by Jeffrey Lin – Federal Reserve Bank of Philadelphia
Why do firms and inventors tend to locate in dense, costly areas? One intriguing hypothesis is that such geographic clustering lets them benefit from local knowledge spillovers. As nobel laureate Robert Lucas has noted, the benefits of one person’s knowledge spilling over to others play a central role in economic growth and the existence of cities:
What can people be paying Manhattan or downtown Chicago rents for, if not for being near other people?
Proximity may improve the sharing of knowledge, the matching of ideas to firms, or the rate of learning.1 if dense clustering indeed confers these benefits, then that raises the possibility that individuals and firms may not be fully taking them into account when deciding where to locate, resulting in underinvestment in new ideas.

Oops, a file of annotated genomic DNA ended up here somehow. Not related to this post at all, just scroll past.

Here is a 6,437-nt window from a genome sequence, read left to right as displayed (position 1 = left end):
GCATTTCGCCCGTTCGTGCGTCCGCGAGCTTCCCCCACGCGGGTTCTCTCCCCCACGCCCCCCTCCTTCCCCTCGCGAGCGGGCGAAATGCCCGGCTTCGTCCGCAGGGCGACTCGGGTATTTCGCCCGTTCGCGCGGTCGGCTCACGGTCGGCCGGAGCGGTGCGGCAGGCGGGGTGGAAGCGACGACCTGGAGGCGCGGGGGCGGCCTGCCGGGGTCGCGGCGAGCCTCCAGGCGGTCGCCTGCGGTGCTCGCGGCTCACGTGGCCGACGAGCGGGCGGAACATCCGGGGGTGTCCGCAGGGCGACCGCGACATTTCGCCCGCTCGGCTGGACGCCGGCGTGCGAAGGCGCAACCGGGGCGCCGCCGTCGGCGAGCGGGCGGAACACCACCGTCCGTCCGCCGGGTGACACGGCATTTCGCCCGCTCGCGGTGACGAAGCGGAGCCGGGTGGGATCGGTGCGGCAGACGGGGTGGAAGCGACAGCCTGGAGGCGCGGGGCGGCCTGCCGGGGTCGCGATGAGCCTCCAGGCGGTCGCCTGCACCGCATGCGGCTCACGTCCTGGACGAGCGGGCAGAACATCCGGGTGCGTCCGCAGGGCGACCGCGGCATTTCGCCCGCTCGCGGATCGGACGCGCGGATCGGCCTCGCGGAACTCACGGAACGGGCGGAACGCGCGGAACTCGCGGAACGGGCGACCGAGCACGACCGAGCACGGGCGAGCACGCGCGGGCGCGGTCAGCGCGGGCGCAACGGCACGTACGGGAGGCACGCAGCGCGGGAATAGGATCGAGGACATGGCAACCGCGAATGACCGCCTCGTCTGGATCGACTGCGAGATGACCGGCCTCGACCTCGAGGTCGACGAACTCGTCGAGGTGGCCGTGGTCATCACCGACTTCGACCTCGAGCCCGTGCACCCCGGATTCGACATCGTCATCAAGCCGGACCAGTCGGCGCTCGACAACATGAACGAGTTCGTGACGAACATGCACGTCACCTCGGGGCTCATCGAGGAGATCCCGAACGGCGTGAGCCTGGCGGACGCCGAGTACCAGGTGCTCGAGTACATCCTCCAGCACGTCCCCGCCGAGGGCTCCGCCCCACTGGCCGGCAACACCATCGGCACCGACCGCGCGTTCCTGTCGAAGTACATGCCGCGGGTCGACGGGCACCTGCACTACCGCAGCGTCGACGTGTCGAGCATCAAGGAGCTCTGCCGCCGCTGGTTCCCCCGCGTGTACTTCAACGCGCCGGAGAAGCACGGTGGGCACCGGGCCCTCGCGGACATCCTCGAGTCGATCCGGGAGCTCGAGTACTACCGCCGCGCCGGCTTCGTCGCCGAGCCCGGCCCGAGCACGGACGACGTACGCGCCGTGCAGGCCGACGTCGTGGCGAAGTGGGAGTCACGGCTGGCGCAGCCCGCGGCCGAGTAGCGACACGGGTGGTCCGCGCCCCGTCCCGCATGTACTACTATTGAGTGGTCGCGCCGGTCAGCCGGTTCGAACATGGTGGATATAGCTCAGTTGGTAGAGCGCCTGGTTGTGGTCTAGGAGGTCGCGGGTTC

Jeffrey Lin is an economic advisor and economist at the Federal Reserve Bank of Philadelphia. The views expressed in this article are not necessarily those of the Federal Reserve. This article and other Philadelphia Fed reports and research are available at www. philadelphiafed.org/research-and-data/publications.